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Jon Greif

Location of Photo:

La Jolla, CA, USA

Date/Time of photo:

September 21, 2021, at 11:00 PM PDT


8 inch (2000 mm) SCT with 0.68 focal reducer and ZWO ASI533MC Pro OSC, Rainbow Astro RST 135 mount, 300 mm guide scope and QHY IL5ii guide camera, Ekos capture software on a Raspberry Pi4B computer, Pixinsight 1.8.8-9 processing software.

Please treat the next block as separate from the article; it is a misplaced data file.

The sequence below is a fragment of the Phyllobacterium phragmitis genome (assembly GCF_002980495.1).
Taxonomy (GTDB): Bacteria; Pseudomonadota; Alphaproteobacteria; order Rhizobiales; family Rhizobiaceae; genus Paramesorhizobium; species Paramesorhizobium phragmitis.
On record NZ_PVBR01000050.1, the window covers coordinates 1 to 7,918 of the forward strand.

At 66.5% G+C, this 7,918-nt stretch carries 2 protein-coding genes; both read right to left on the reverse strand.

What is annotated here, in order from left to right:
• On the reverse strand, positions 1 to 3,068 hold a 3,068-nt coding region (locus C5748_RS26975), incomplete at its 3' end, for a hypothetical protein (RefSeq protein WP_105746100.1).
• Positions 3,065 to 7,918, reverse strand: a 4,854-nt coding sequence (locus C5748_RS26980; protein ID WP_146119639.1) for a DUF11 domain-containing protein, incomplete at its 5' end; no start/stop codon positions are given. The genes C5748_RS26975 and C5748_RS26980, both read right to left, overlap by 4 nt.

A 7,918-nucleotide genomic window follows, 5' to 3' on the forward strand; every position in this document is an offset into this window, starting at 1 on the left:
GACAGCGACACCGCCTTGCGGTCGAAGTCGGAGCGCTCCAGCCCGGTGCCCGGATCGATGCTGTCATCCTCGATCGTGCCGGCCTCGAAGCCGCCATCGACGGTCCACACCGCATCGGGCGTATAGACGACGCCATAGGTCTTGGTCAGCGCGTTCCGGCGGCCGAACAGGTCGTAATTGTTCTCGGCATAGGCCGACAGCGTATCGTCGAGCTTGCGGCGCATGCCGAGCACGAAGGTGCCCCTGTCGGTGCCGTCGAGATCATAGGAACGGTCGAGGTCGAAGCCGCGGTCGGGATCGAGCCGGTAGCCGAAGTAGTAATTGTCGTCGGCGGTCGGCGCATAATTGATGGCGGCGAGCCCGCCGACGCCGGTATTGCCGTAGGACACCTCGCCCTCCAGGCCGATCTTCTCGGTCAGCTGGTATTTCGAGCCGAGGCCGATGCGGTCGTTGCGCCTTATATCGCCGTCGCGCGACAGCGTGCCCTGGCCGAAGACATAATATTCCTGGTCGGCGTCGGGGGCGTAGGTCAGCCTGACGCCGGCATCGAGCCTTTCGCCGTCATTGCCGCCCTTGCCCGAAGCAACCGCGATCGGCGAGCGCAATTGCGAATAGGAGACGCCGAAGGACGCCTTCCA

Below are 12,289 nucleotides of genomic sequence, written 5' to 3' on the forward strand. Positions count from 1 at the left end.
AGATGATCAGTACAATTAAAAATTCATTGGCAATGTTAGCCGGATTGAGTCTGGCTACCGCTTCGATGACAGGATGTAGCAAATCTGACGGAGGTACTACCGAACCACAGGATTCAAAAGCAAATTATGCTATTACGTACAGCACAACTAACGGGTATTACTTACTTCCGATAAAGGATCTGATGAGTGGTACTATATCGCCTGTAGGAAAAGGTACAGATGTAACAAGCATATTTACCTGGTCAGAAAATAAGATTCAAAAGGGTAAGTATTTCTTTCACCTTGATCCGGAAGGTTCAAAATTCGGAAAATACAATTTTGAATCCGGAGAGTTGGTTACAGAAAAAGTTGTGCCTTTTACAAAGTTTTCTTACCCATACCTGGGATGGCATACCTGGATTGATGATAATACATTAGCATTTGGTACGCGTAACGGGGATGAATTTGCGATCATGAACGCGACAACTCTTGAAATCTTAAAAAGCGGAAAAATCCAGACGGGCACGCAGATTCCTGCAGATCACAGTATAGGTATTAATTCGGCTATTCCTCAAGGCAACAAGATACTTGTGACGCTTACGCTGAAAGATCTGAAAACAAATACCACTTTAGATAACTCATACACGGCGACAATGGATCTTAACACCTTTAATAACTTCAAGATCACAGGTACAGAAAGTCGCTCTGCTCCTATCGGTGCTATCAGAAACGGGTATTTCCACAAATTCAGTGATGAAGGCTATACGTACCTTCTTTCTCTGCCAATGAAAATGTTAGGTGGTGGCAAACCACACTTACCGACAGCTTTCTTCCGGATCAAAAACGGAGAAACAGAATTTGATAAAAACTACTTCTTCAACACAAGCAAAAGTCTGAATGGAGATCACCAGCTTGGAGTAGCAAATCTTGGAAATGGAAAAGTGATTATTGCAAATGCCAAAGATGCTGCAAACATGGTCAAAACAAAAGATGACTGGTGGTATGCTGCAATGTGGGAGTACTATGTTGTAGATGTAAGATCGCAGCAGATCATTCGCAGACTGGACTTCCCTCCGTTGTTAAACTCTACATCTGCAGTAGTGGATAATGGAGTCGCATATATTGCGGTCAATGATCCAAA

Here's an image from a night when the moon was full and the neighborhood lit (Bortle 8 urban backyard). NGC 6774 is a dispersed star cluster in the Milky Way galaxy. It is about 1,000 light years away, which is close to Earth in comparison with other such clusters. In late summer, in a dark night sky, it can be seen with binoculars in the constellation of Sagittarius. The stars, bound by gravity, are about 2.5 to 3.25 billion years old. The cluster, discovered in 1830 by John Herschel, was sometimes thought to be an asterism (a random collection of stars) due to its sparseness and location against the background of the richest part of the Milky Way, and also since the brightest stars in this old cluster perished long ago. In 1966 the Czech astronomer Jaroslav Ruprecht classified it as an open cluster (Ruprecht 147). It received otherwise little attention until 2012, when it was identified as a potentially important reference gauge for stellar and Galactic astrophysics research, particularly the research of Sun-like stars.